Wellcome Collection and BALTIC Centre for Contemporary Art present For All I Care, a new podcast re-imagining care and healing, available now.
In the wake of one of the most challenging and formative years for the world at large, BALTIC is pleased to look to the future with its exhibition and events programme.
Join Nwando Ebizie to look at how rest has been politicised, whether the mental health system can be redeemed by art and how to navigate the noise of the city. Guests include Black Power Naps (artists Navild Acosta and Fannie Sosa), researcher Professor Stephani Hatch, artists Dolly Sen and Rowdy SS.
Satelliser by Janine Harrington & coworkers is a performance work due to take place in 2021. Join this live-streamed durational conversation, taking as a starting point the format of online discursive rehearsal sessions by the group of collaborating artists.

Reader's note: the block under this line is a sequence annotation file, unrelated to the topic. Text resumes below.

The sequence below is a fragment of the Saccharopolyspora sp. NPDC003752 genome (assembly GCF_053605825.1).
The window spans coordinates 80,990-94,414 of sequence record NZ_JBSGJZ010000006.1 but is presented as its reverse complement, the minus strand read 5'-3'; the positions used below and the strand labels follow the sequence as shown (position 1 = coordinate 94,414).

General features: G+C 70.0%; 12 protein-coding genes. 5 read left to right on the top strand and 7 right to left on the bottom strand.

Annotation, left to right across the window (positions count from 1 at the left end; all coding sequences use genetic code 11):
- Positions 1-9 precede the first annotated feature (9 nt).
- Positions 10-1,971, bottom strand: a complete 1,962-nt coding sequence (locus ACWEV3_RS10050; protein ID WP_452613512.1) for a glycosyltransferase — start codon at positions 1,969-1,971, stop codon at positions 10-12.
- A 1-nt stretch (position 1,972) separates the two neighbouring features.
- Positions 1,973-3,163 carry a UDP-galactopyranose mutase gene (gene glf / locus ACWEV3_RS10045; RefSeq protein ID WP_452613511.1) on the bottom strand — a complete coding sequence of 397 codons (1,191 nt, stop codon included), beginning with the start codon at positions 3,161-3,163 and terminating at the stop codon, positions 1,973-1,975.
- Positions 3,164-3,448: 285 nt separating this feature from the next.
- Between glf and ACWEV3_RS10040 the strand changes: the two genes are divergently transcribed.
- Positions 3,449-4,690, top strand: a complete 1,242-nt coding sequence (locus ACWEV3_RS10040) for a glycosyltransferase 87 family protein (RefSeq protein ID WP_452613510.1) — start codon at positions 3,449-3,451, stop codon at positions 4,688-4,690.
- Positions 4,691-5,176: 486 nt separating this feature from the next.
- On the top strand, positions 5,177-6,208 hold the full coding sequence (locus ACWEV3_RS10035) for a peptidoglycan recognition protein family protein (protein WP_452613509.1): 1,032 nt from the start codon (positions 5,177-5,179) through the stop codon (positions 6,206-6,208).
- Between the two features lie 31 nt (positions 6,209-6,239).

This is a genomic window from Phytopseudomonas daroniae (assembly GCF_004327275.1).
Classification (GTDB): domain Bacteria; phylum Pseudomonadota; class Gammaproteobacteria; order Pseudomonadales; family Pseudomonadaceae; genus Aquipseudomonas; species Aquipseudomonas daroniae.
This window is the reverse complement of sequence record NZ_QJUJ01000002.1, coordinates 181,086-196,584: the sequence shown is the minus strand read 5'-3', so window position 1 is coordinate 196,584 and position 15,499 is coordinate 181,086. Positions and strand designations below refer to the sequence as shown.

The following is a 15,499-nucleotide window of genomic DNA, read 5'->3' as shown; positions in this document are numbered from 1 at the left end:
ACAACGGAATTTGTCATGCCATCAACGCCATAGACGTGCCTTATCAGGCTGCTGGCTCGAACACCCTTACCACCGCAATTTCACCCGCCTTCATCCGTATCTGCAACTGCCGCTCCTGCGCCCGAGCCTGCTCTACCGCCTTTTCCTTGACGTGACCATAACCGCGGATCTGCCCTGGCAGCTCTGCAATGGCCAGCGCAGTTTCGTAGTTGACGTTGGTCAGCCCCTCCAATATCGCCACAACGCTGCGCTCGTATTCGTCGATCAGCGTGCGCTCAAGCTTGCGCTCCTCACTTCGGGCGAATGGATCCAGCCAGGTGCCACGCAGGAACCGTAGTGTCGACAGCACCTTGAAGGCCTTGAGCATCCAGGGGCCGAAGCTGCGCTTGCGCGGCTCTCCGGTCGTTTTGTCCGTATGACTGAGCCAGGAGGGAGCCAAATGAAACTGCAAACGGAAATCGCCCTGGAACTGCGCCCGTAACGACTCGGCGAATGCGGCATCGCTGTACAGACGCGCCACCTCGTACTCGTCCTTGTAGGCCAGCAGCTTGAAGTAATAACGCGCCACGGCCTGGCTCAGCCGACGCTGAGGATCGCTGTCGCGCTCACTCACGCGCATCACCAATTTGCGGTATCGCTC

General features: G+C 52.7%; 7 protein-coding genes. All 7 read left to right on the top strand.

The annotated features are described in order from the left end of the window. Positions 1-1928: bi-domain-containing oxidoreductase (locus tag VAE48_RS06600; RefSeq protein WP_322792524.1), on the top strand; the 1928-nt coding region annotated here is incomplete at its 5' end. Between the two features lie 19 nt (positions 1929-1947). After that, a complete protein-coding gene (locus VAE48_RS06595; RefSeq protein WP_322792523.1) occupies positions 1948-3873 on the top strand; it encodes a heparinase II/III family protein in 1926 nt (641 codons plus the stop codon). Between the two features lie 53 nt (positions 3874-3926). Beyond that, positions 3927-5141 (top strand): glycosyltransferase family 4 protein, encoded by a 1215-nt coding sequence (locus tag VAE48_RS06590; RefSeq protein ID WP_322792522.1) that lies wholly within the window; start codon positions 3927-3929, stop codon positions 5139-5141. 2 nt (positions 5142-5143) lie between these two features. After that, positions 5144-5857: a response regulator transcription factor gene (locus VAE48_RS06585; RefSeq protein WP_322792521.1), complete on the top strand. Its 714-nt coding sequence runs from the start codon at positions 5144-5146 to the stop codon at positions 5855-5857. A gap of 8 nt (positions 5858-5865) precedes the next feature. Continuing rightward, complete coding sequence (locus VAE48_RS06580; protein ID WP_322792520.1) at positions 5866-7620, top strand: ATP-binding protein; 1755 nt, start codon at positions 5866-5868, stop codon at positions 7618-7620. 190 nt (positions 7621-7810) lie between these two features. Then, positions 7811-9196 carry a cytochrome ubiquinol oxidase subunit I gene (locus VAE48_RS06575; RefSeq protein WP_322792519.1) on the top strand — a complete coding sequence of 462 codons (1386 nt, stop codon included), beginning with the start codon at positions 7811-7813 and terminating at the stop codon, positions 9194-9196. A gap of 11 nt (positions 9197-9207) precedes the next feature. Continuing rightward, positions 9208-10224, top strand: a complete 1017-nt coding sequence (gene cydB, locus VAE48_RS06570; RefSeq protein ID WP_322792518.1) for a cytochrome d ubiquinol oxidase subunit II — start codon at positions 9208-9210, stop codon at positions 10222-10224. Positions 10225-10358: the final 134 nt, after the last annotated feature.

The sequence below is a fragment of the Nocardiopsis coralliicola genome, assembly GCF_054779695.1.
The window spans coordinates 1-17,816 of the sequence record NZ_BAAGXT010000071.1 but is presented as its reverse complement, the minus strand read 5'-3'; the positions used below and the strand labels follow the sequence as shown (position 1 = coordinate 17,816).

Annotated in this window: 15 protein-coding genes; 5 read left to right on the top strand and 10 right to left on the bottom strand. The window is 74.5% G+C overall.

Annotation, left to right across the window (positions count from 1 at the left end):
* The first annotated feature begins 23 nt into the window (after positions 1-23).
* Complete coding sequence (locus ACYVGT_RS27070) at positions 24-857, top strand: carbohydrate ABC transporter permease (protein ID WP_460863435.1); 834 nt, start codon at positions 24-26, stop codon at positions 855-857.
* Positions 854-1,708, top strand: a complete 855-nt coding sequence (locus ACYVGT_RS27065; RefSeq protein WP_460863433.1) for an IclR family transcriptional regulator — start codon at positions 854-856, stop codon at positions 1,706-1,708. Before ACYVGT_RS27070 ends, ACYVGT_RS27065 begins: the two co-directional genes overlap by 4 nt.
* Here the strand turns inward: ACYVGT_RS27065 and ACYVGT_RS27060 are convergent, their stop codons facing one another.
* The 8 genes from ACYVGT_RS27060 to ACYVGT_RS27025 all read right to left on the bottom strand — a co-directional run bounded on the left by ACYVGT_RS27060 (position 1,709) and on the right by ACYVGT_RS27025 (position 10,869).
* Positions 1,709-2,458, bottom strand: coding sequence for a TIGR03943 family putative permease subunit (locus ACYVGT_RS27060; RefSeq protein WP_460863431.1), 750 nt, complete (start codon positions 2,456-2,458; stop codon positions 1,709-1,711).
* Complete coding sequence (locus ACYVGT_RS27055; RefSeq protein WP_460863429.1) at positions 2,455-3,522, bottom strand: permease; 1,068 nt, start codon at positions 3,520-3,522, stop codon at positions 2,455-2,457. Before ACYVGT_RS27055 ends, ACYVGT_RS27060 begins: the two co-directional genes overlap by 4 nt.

TRANSMISSIONS an online platform that commissions artists to share their work within a classic DIY TV show format. Season 2 of TRANSMISSIONS will run as eight weekly episodes screening every Wednesday 9pm BST.
In Episode 4 of For All I Care we try to de-centre the human, listen closely and take a different view of the natural world. The guests are artist Rachel Pimm, writer and academic Merlin Sheldrake, and artists Jana Winderen and Patricia Domínguez.
Watch Deep Deep Dream by Ignota Books now, part of TRANSMISSIONS Season 2. Deep Deep Dream is an experiment in the techniques of awakening and an invitation to touch the dreamworld.
A free online listening session curated by sound artist, performer and composer Nathaniel Mann, who has been working closely with the artists and ethnographers of the Wauja and Kuikuro communities.
Can we see illness not as an individual experience but as something shared, part of our daily life? Listen to Episode 1 of For All I Care, a five part podcast series about how to care, more creatively.
The Habits of Weeds is a three-part event, featuring a new intervention by artist Uriel Orlow. This free online event will consider how urban plants, often cast aside as ‘weeds’, can be beneficial to both our ecosystem and our health.